AA: You do lots of things don't you; you facilitate things, you organise events, write, make paintings and collaborate with friends.
HP: Yeah, there are 42 paintings in the show and only 10 of them done by me so its kind of my second solo show but it could really be a group show because there is so much work done by other people.
AA: Collaborating in a piece of work suggests an open attitude towards painting which is generous - the painting isn't too precious. How do you arrange that with your friends?
HP: It's a funny thing because with Rowland Smith you can say 'I don't suppose you'd be up for painting a crystal and a glass of champagne with an ice cube floating in it?' And he can do all that whilst rolling a cigarette and having a chat. It's a gift he has. Like some musicians can hear something on the radio and play it just from one hearing. I think that maybe Rowland sees working with me as a kind of hobby. Whereas Marcus Cope loves painting and will say 'ok, well if you're going to insist on doing that then I'm going to do silhouettes and if yours is going to be block colour then I'll do patterns'. It was interesting again with Billy Childish and Geraldine Swayne because they really dominated the painting.
AA: Really, I wondered about that, about how much control you allow them?
HP: Well, I'd never done an oil painting before and originally I said it would just be like a lesson, you know, it doesn't have to be exhibited. Billy was saying 'you can't teach art, you know, its experience' but he started me off. Geraldine and me thought the first painting was ok. Billy was 'well yeah its ok but lets change it' and then it became almost all Billy. He was just painting over us and pushing us out of the way. Geraldine stood up to him and swore at him a bit. But yeah, I wanted those two particular painters to be very different from the others. Obviously I wouldn't have put anything up in that show if I hadn't liked it.
AA: The show is stuffed with art world references. 'The Impossibility of Death in the Mind of Someone Living' for instance.
HP: There was a show at Tate Britain with Sarah Lucas, Damian Hirst and Angus Fairhurst and they're all friends and when Angus Fairhurst died I was thinking of the Frida Kahlo painting 'Diego On My Mind'. Angus Fairhurst did this piece of work like a big hairy ape - I got Rowland to paint the ape's arm comforting Sarah Lucas and so the message in the painting is although you die you don't really die. His work will always be around. Using Damian Hirst's title and his skull on the shirt was a bit cheeky but then I am a cheeky monkey.
AA: I get the feeling that if you were around at the time you would have asked Botticelli to come and paint that angel in the corner for you. Your imaginary world is full of friends creating things.
HP: Do you find that a lot of artists and musicians feel like friends in a way? There are certain people who do an album every year or do a film every year and it's like they come round to your house for tea. When I was growing up I really liked this guy called Barney Bubbles who did all the Stiff Records things like The Blockheads so I use loads of his things. 'Whose Go Is It? (After Miro)' is a painting of me as a little boy and my dad playing chess. My dad used to drink Strongbow cider and Barney Bubbles did the logo of the Norman knight with the chain mail. I was into those kinds of people and then when I went to art school I found that people weren't interested in talking about a graphic designer or a typographer. They were really snooty.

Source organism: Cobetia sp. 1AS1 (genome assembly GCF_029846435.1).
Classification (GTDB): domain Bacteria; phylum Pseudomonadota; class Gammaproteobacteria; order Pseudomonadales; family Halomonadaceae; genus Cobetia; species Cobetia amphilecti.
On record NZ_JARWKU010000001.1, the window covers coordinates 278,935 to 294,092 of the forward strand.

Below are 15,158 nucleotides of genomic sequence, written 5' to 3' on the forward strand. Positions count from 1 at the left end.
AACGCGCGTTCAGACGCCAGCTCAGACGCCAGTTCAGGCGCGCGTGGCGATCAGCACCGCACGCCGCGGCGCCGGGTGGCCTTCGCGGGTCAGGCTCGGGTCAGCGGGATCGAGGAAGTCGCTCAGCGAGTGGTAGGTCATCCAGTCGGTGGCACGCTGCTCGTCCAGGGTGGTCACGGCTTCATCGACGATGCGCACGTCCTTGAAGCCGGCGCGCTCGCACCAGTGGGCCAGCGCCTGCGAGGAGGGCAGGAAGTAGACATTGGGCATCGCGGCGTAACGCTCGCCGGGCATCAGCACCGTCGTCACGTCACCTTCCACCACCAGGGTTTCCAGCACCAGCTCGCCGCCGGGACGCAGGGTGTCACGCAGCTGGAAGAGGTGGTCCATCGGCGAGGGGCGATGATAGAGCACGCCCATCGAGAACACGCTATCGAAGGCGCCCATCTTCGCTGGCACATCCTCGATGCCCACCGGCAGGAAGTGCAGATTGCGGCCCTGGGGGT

AA: Was that an attitude to popular culture in art school generally?
HP: Well, on foundation it was fine. One tutor said I should do printmaking rather than painting and he could tell by the look on my face that, like all the other students, I wanted to be a painter because a painter was a proper artist. He said this thing about Picasso saying that a bullfighter was as good as an artist. I think that's true. But when I did my printmaking degree I was shocked at how narrow some tutor's thinking was.
There is a new book out on Barney Bubbles called 'Reasons to be Cheerful' and they have people like Peter Blake saying 'he was a better artist than I was'. They say he was the link between pop art and culture. He was a clever man but sadly some people will just say - yeah, but he's just a designer. It's the same with cartoonists. Anyway, most tutors will tell you 'you have to learn how to draw properly first' and 'you have to learn the rules before you can break them'. However, sometimes you can make your own rules. I feel I've created my own thing by using friends. It's a bit like Ringo Starr playing drums in The Beatles ... I know everyone makes jokes about Ringo but there are aspects of his drumming that are very good indeed. Sometimes he makes complicated things look simple and other times he just doesn't know what he's doing but it's just more interesting. Phil Collins said there are fills Ringo does on some of the Sgt Pepper stuff that are beyond him but there are some really basic things, like drum rolls, which other people find very easy but that Ringo seems to struggle with.
AA: So are you saying that you get people to do the bits that you think you can't do?
HP: Yeah, the tricky bits, definitely.
AA: Is that a cop-out? I kind of want to see Harry Pye tackle those bits. You have this cartoon style from your printmaking background and I want to see what it would look like if you painted say, the waiter's tray or the tower blocks.
HP: Well, maybe one day I will do a show and it will be all oil painting and it will be entirely me. And I've also got plans for a few shows that don't feature any paintings at all. A lot of people are very limited and very good, you know, Johnny Cash can only sing low and he can only really sing about trains or being in prison but I guess we feel we can trust him and that counts for a lot.
AA: Perhaps you become better because you've accepted your path instead of constantly trying to do something that isn't really anything to do with you.